- Less cornering stability: When cornering, tires with excessive air pressure offer significantly less traction, which can sometimes be dangerous.
- Low traction: When accelerating, the tire spins because the contact surface of the profile, which is now too small, is not sufficient to optimally transfer the power to the road.
- tire overheating: Since all the friction takes place in a narrow area, the tire can become very hot due to the frictional forces. This expands the air in the tire, which is already too much, which can cause the tire to burst.
- High wear: The tire wears out in the middle of the tread very quickly and then has to be replaced.
- ABS limitations: The ABS sensors cannot take correct measurements, particularly if the air pressure in the tires is too high. This can cause the ABS to stop responding.
- damage to the vehicle: Due to the high pressure in the tire, it loses its cushioning properties. Shocks are passed on to the chassis almost unfiltered, which can lead to serious damage.
Check tire air pressure: Here’s how
You can usually find gauges at every gas station that you can use to check the tire pressure. If you travel a lot by car and often drive longer distances, then it might be worth getting a measuring device. Electronic and mechanical tire pressure gauges are available from tire dealers and car accessories. When buying, it is important that these measuring devices work accurately and are easy to use and read. Cheap models can rarely meet these requirements.
6 steps to check tire pressure:
- Remove the end caps from the tire valve stems.
- Insert the tire pressure gauge into the valve stem and quickly depress to get a reading.
- Check the measured pressure and compare it with the recommended tire pressure.
- If the reading is above the recommendation, push the valve in to release air.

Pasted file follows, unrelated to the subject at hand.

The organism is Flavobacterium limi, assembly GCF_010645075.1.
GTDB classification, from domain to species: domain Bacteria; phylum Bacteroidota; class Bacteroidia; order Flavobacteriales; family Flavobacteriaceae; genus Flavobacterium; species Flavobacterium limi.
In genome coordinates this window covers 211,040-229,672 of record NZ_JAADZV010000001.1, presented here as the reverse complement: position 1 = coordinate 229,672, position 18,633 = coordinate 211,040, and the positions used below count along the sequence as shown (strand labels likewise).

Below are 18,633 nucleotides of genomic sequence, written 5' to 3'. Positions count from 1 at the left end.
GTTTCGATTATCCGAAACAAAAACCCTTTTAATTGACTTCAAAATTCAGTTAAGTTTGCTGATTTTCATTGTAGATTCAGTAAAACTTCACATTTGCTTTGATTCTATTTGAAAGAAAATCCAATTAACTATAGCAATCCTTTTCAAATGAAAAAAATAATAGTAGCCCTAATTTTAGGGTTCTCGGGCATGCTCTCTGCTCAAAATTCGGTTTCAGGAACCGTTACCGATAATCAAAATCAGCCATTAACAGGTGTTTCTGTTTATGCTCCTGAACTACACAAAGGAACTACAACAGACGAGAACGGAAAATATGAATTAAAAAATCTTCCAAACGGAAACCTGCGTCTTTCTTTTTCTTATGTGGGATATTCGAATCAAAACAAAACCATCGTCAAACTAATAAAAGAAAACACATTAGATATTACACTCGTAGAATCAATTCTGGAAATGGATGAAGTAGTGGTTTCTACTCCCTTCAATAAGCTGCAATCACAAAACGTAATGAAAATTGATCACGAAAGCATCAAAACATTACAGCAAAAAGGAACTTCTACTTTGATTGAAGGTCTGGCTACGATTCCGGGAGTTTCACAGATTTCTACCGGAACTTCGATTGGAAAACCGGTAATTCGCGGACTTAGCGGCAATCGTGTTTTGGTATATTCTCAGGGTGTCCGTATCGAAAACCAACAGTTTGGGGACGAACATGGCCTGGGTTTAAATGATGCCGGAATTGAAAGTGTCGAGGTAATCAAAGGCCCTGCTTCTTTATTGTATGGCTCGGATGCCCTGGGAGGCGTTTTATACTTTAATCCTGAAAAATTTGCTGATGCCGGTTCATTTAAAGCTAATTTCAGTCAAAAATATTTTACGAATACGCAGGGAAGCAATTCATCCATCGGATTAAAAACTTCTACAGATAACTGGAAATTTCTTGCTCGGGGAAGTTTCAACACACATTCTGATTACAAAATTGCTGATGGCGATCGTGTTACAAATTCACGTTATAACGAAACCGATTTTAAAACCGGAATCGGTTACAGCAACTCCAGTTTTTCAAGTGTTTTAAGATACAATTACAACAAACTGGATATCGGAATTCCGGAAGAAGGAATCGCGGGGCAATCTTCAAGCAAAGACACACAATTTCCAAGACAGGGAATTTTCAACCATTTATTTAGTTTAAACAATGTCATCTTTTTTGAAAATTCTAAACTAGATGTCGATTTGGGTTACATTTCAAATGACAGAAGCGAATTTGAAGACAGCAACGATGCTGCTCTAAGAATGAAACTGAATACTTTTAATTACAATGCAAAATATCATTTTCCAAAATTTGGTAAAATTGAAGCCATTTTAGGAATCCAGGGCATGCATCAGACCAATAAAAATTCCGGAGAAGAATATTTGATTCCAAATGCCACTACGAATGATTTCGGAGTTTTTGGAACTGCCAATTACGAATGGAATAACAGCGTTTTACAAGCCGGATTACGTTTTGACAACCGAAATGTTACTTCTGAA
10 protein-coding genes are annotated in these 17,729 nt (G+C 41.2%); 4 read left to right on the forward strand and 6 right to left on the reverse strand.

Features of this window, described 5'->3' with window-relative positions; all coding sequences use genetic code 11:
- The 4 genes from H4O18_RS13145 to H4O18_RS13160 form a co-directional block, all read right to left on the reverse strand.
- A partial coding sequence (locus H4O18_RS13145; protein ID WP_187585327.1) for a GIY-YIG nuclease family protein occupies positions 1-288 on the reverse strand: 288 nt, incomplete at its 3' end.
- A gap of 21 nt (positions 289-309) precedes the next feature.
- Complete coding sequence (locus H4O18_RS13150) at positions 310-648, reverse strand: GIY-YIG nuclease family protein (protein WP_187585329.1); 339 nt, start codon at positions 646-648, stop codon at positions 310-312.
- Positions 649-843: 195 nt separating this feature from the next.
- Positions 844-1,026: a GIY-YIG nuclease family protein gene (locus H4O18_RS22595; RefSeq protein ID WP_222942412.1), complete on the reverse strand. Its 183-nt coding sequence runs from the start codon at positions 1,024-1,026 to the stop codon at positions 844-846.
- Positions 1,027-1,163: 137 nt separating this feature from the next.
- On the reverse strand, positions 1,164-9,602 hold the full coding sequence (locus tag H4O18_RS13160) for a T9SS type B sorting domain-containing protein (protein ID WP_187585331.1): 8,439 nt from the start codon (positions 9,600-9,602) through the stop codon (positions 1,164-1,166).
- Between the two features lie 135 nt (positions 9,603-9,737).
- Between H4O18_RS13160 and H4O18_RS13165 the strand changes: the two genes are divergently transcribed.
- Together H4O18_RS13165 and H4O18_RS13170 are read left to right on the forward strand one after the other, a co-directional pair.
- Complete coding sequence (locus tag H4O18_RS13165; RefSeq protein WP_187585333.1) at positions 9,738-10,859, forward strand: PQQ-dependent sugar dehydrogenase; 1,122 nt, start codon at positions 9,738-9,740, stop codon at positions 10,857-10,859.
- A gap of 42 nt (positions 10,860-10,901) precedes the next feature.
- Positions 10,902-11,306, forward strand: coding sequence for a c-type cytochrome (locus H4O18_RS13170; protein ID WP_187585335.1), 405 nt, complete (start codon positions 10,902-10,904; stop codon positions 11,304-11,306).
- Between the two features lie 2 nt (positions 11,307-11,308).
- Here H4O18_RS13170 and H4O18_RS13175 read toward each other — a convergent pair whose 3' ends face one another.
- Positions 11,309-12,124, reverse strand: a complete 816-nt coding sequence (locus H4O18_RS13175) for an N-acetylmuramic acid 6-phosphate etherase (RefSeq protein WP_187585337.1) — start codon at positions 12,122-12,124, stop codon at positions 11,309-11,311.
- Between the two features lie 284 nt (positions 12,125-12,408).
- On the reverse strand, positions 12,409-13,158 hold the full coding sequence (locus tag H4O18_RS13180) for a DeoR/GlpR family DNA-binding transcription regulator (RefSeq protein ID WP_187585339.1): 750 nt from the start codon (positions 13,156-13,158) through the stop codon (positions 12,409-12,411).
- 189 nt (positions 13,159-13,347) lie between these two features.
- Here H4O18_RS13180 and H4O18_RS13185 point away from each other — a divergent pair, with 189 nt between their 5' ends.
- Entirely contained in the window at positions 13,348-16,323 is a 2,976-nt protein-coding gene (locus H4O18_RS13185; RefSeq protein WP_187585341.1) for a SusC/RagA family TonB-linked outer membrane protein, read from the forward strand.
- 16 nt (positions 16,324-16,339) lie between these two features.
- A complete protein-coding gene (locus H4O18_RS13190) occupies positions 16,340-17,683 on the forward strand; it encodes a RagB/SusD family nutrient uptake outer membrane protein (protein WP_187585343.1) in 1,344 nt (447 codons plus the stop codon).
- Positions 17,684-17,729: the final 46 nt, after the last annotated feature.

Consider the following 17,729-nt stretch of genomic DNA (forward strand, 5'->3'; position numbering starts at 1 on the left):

- If the reading is below the recommended value, inflate the tire to the recommended pressure.
- Do this for all tires on the vehicle – including the spare tire! The spare tire can be filled with 0.5 bar above the recommended pressure.
Note: If you check the tire pressure in the garage in winter, you may get incorrect values, especially if the garage is heated. This also applies if the car has been standing in the blazing sun for a while before the measurement. It should be noted here that the tire pressure changes by around two percent for every 10° Celsius.
Is tire gas worth filling?
Workshops and tire dealers often offer tire gas as a filling. A filling with tire gas for four tires costs about ten euros – but the tires should not get hotter and lose hardly any pressure.
Tire gas is nothing more than nitrogen, around 78 percent of which is already contained in normal ambient air. Nitrogen absorbs heat less quickly, which is why this gas is ideal for filling tires. However, the tires on normal cars never get so hot that it is worth the effort. On the other hand, it makes sense to fill the tires of racing cars or airplanes with nitrogen, where there are significantly higher loads.
TPMS: This is what automatic tire pressure monitoring systems can do
Newly registered cars in the EU have had to be equipped with a tire pressure monitoring system (TPMS) since November 2014. These are intended to protect drivers from the consequences of incorrect air pressure on the tires. This control system usually takes direct measurements using sensors in the valve or in the tire. Another option is indirect measurement, in which every change in the rolling circumference of the tire is registered. If the TPMS gives a warning, you should check the tire pressure as soon as possible.
The advantage of these assistance systems is that you have a better view of the condition of the tires. In this way they contribute to safety – however, this is not a substitute for regular tire checks. For example, some warning systems only activate when the tire pressure falls 25 percent below the pressure recommended by the vehicle manufacturer. In practice, this means that a TPMS can warn of a flat tire, but not of a gradual loss of air or excessive tire pressure.
Conclusion: Lower fuel consumption, more safety, high mileage
It’s the air pressure that supports the car – not the tires. The correct tire pressure is therefore crucial for the handling of the vehicle. For this reason, you should check the tire pressure regularly, ideally every 14 days. This is rewarded in several ways: fuel consumption and emission values are optimally low with the correct tire pressure and tire wear is reduced, while safety on the road is increased.